Although there were a couple of other changes to his version of Greene’s tragedy, the most significant is the surprising ending to the play that felt like a tragedy throughout. One interpretation is that perhaps Shakespeare chose this as his title to suggest that, like Mamillius had said, this is a sad tale; however this ultimately becomes irony as the play changes to a comedy after Act 4. Perhaps he uses this name to create intrigue surrounding the play: it will be something light hearted and will pass the time for those who are bored and consequently could attract a crowd at the theatre; it appears to be a tragedy and by consequence the surprise of the ending is even more amusing due to the expectancy created by the title and the events of the first half of this broken-back play. But how have critics received this play? Arthur Symons[5] notes ‘it has the like and charm of a fairy tale’, which suggests that perhaps Shakespeare did want his play to be easy-going and something to pass the time like the phrase ‘a winter’s tale’ suggests.  Early criticism of the play also suggest a simplicity of plot as Ben Jonson and eighteenth century neo-classicists alike ‘dismissed The Winter’s Tale as rife with “mouldy tales” and plot absurdities’[6] which perhaps reference the impossibility of Perdita’s survival.  Jonson was however, a literary competitor of Shakespeare’s, and so perhaps his dismissal of the play could reflect his ongoing disputes and not his true opinion of the play. Another motive for his adaptations in the play can be interpreted from Peter Malin’s critical analysis of his structure as ‘partly based on the Christian patterning of sin, penance and redemption.’ With this is mind, perhaps Shakespeare uses Pandosto as merely a skeleton for his play – albeit rather fleshed out – and the true storyline is of a long wait for forgiveness that Leontes faces. Maybe to suit this notion, the storyline would have to have adapted, as although a tragic ending would force Leontes’ penitence, it could not show God’s forgiveness and this message could not be presented – religion was after all of significant importance in the Jacobean era.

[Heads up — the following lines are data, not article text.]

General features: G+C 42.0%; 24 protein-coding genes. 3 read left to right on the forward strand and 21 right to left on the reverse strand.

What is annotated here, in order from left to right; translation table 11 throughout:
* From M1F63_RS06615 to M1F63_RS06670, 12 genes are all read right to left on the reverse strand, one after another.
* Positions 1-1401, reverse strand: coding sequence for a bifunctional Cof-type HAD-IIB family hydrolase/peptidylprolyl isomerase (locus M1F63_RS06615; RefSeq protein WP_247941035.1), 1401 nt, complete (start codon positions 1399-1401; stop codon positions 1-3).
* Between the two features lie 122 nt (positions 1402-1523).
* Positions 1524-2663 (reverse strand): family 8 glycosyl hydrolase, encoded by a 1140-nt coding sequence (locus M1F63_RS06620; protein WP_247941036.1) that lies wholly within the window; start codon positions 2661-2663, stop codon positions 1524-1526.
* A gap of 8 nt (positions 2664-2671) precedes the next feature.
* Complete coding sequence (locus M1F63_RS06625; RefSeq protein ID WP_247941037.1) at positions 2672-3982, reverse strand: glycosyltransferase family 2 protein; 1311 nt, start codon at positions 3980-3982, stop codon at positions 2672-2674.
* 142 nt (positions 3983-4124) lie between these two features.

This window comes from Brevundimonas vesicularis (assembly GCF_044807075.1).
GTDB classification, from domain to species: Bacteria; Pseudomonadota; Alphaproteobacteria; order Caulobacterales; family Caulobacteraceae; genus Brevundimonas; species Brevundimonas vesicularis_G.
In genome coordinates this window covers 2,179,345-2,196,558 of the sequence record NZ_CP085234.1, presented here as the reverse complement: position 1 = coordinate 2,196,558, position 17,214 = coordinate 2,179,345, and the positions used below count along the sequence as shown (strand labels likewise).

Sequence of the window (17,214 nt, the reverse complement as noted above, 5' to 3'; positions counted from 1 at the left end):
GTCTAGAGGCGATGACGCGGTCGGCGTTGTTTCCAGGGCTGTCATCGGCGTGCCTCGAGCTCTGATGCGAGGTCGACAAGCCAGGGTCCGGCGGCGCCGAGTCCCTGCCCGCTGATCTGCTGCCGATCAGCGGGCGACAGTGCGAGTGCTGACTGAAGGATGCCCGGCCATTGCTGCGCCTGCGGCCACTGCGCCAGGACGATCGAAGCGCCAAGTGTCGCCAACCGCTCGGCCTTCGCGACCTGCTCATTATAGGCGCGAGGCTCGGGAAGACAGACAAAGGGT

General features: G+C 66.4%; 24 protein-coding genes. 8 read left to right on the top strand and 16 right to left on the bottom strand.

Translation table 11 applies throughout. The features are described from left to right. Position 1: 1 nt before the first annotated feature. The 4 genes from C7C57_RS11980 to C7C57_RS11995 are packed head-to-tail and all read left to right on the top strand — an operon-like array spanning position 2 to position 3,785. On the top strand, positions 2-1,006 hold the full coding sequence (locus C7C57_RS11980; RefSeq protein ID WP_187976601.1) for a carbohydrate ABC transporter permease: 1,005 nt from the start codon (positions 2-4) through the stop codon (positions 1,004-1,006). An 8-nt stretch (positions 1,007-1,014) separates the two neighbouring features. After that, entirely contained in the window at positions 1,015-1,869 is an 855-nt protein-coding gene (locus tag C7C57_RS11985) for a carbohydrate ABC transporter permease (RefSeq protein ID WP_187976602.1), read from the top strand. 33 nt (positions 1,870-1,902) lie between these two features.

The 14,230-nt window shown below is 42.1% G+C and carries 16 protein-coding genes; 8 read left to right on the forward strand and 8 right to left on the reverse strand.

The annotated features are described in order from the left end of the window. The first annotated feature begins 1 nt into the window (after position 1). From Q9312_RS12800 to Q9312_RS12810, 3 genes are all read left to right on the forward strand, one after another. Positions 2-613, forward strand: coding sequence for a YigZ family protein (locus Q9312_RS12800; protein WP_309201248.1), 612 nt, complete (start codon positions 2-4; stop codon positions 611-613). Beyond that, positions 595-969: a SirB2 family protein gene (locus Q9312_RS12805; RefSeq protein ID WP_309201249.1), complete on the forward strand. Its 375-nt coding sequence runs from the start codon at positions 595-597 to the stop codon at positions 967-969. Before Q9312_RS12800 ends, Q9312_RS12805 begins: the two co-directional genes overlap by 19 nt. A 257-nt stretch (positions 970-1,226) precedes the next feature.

Shakespeare’s The Winter’s Tale is not a masterpiece of his own creation. In fact, only The Tempest is known to be purely his own work. However, some could argue his adaptation of Greene’s Pandosto is a triumph in itself. His transformation of a tragedy to a play about redemption and honour can be said to highlight Shakespeare’s creativity and his wit. Yet some, like Ben Jonson, may regard this tragicomedy as a simple folk tale and an exploitation of another’s work. Ultimately, Shakespeare left his play open to an audience’s imagination and with a sentiment of joy and hope for forgiveness. And, even if it was purely a lighthearted tale for comedic relief, we have Robert Greene to thank for inspiring Shakespeare, and Shakespeare to thank for bringing Greene’s story to life, despite his meddling in the plot.



[1] William Shakespeare, The Winter’s Tale (London, Routledge, 1623)
[2] Robert Greene, Pandosto (Modern Transcript – Nina Green, 1998) 
[3] Kenneth Muir, Shakespeare’s sources, Comedies and Tragedies (Suffolk, Richard Clay & Co. 1957)
[4] Shmoop Editorial Team, “The Winter’s Tale What’s Up With the Title?,” Shmoop University, Inc., Last modified November 11, 2008 
[5] Quizlet, “The Winter’s Tale: Criticism” Quizlet Inc., Last modified May 2018
[6] Critical Reception. Internet Shakespeare Editions[online]. University of Victoria, 2019. [Accessed 23 Jan. 2019].

Leave a Reply

Fill in your details below or click an icon to log in: Logo

You are commenting using your account. Log Out /  Change )

Facebook photo

You are commenting using your Facebook account. Log Out /  Change )

Connecting to %s